Boomerang Seamount

No photo available for this volcano
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  • Country
  • Volcanic Region
  • Primary Volcano Type
  • Last Known Eruption
  • 37.721°S
  • 77.825°E

  • -650 m
    -2132 ft

  • 234000
  • Latitude
  • Longitude

  • Summit
    Elevation

  • Volcano
    Number

The Global Volcanism Program has no activity reports for Boomerang Seamount.

The Global Volcanism Program has no Weekly Reports available for Boomerang Seamount.

The Global Volcanism Program has no Bulletin Reports available for Boomerang Seamount.

Basic Data

Volcano Number

Last Known Eruption

Elevation

Latitude
Longitude
234000

1995 CE

-650 m / -2132 ft

37.721°S
77.825°E

Volcano Types

Submarine
Caldera

Rock Types

Major
Basalt / Picro-Basalt

Tectonic Setting

Rift zone
Oceanic crust (< 15 km)

Population

Within 5 km
Within 10 km
Within 30 km
Within 100 km
0
0
0
0

Geological Summary

An active submarine volcano 18 km NE of Amsterdam Island was first discovered during a bathymetric survey in 1996. The volcano, named Boomerang Seamount, rises to within 650 m of the sea surface and has a 2-km-wide summit caldera that is 200 m deep. Rift zones extend SE and north of the basaltic volcano, giving it an arcuate shape. Boomerang Seamount lies along the axis of the Southeast Indian Ridge and marks the site of the Amsterdam-St. Paul hotspot. This hotspot may have been the source of the Ninetyeast Ridge submarine volcanoes on the Australian Plate prior to its "capture" by the Southeast Indian Ridge, after which volcanism was restricted to the Antarctic Plate. Very short half-life radionuclide dating of fresh volcanic glass samples recovered during the 1996 expedition indicated that Boomerang Seamount had erupted only about 5 months earlier (Johnson et al., 2000). Water column temperature anomalies above the seamount suggest the presence of hydrothermal activity within the caldera.

References

The following references have all been used during the compilation of data for this volcano, it is not a comprehensive bibliography.

Johnson K T M, Graham D W, Rubin K H, Nicolaysen K, Scheirer D S, Forsyth D W, Baker E T, Douglas-Priebe L M, 2000. Boomerang Seamount: the active expression of the Amsterdam-St. Paul hotspot, Southeast Indian Ridge. Earth Planet Sci Lett, 183: 245-259.

Eruptive History


Summary of Holocene eruption dates and Volcanic Explosivity Indices (VEI).


Start Date Stop Date Eruption Certainty VEI Evidence Activity Area or Unit
1995 Dec 1 ± 30 days Unknown Confirmed 0 Uranium-series

The Global Volcanism Program has no synonyms or subfeatures listed for Boomerang Seamount.

The Global Volcanism Program has no photographs available for Boomerang Seamount.

Smithsonian Sample Collections Database


A listing of samples from the Smithsonian collections will be available soon.

Affiliated Sites

Large Eruptions of Boomerang Seamount Information about large Quaternary eruptions (VEI >= 4) is cataloged in the Large Magnitude Explosive Volcanic Eruptions (LaMEVE) database of the Volcano Global Risk Identification and Analysis Project (VOGRIPA).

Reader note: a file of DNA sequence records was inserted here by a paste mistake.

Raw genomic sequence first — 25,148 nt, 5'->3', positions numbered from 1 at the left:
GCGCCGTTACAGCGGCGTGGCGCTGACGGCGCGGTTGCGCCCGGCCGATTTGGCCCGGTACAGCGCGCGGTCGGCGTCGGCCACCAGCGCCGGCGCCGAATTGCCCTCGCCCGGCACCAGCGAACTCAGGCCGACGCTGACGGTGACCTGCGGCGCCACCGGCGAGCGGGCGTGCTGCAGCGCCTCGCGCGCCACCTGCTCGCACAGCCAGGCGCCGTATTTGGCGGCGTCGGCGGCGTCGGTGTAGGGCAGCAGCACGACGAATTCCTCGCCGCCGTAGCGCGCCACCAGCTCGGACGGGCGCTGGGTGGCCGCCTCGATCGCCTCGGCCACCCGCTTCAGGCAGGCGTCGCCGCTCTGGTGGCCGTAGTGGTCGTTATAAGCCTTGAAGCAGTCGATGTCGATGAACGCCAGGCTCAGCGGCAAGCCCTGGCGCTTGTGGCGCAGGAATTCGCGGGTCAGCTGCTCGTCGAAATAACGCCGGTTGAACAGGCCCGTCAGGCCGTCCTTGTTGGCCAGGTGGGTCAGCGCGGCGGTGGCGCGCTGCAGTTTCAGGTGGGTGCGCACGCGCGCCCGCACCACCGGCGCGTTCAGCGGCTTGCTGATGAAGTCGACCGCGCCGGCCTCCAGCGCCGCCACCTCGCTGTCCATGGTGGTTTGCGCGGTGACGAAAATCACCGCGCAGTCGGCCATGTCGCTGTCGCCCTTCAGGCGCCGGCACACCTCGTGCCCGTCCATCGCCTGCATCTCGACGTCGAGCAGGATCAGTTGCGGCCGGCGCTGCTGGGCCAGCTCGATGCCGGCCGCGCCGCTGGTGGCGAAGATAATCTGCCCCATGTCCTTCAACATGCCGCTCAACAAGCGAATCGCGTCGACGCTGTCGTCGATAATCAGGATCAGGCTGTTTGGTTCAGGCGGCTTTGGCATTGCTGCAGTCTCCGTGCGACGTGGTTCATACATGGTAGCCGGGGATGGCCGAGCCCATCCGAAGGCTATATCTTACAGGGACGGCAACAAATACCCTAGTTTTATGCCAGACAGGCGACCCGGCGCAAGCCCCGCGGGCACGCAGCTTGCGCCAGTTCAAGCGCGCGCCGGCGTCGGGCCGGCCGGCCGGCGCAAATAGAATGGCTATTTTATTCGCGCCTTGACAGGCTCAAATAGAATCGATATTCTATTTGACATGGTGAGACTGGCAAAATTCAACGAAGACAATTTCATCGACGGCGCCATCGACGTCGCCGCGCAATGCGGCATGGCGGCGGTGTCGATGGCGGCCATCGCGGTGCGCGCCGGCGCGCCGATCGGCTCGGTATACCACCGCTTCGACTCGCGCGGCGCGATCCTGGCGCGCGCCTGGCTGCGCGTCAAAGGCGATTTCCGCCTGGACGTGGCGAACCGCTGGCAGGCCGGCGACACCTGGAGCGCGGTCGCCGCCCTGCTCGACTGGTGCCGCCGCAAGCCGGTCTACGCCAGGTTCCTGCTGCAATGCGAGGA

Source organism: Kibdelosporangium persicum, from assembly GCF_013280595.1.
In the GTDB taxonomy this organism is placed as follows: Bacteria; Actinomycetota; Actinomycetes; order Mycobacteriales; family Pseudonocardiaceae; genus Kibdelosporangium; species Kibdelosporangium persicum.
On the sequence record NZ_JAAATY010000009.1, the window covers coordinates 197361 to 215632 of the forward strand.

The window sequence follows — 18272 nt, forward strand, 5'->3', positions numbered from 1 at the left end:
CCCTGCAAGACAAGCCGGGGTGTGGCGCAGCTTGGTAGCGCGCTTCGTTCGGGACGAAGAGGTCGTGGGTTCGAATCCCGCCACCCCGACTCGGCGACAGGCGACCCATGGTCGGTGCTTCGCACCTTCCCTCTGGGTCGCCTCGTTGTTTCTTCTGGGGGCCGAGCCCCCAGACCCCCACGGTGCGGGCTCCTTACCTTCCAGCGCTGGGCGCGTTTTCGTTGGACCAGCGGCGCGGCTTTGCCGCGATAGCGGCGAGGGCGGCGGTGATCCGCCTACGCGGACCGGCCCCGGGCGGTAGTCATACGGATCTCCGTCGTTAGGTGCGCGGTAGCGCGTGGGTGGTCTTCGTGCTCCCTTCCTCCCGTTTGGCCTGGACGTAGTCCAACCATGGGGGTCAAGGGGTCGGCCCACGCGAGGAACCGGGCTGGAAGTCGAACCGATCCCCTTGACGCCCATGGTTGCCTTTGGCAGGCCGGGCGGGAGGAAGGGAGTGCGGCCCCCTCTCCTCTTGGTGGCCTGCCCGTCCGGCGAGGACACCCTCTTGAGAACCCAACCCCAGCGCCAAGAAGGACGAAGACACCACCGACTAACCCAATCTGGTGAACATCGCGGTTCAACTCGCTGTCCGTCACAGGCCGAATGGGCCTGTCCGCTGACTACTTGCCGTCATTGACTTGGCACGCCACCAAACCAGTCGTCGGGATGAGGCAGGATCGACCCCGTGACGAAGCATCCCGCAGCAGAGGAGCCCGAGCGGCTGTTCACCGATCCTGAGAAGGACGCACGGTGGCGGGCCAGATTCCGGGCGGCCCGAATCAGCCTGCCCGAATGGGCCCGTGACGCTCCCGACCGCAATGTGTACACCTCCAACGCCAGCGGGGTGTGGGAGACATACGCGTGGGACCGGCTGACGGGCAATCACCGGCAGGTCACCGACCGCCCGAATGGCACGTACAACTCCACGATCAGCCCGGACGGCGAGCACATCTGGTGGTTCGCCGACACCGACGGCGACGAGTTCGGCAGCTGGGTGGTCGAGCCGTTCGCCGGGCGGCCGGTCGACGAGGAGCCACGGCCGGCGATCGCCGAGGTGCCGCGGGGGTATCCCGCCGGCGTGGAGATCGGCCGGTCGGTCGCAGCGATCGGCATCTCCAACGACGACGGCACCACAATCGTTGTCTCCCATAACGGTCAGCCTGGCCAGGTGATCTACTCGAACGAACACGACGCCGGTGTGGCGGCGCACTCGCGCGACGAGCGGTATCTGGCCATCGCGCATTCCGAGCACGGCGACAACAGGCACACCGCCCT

WOVOdat WOVOdat is a database of volcanic unrest; instrumentally and visually recorded changes in seismicity, ground deformation, gas emission, and other parameters from their normal baselines. It is sponsored by the World Organization of Volcano Observatories (WOVO) and presently hosted at the Earth Observatory of Singapore.
EarthChem EarthChem develops and maintains databases, software, and services that support the preservation, discovery, access and analysis of geochemical data, and facilitate their integration with the broad array of other available earth science parameters. EarthChem is operated by a joint team of disciplinary scientists, data scientists, data managers and information technology developers who are part of the NSF-funded data facility Integrated Earth Data Applications (IEDA). IEDA is a collaborative effort of EarthChem and the Marine Geoscience Data System (MGDS).
MODVOLC - HIGP MODIS Thermal Alert System Using infrared satellite Moderate Resolution Imaging Spectroradiometer (MODIS) data, scientists at the Hawai'i Institute of Geophysics and Planetology, University of Hawai'i, developed an automated system called MODVOLC to map thermal hot-spots in near real time. For each MODIS image, the algorithm automatically scans each 1 km pixel within it to check for high-temperature hot-spots. When one is found the date, time, location, and intensity are recorded. MODIS looks at every square km of the Earth every 48 hours, once during the day and once during the night, and the presence of two MODIS sensors in space allows at least four hot-spot observations every two days. Each day updated global maps are compiled to display the locations of all hot spots detected in the previous 24 hours. There is a drop-down list with volcano names which allow users to 'zoom-in' and examine the distribution of hot-spots at a variety of spatial scales.
MIROVA Middle InfraRed Observation of Volcanic Activity (MIROVA) is a near real time volcanic hot-spot detection system based on the analysis of MODIS (Moderate Resolution Imaging Spectroradiometer) data. In particular, MIROVA uses the Middle InfraRed Radiation (MIR), measured over target volcanoes, in order to detect, locate and measure the heat radiation sourced from volcanic activity.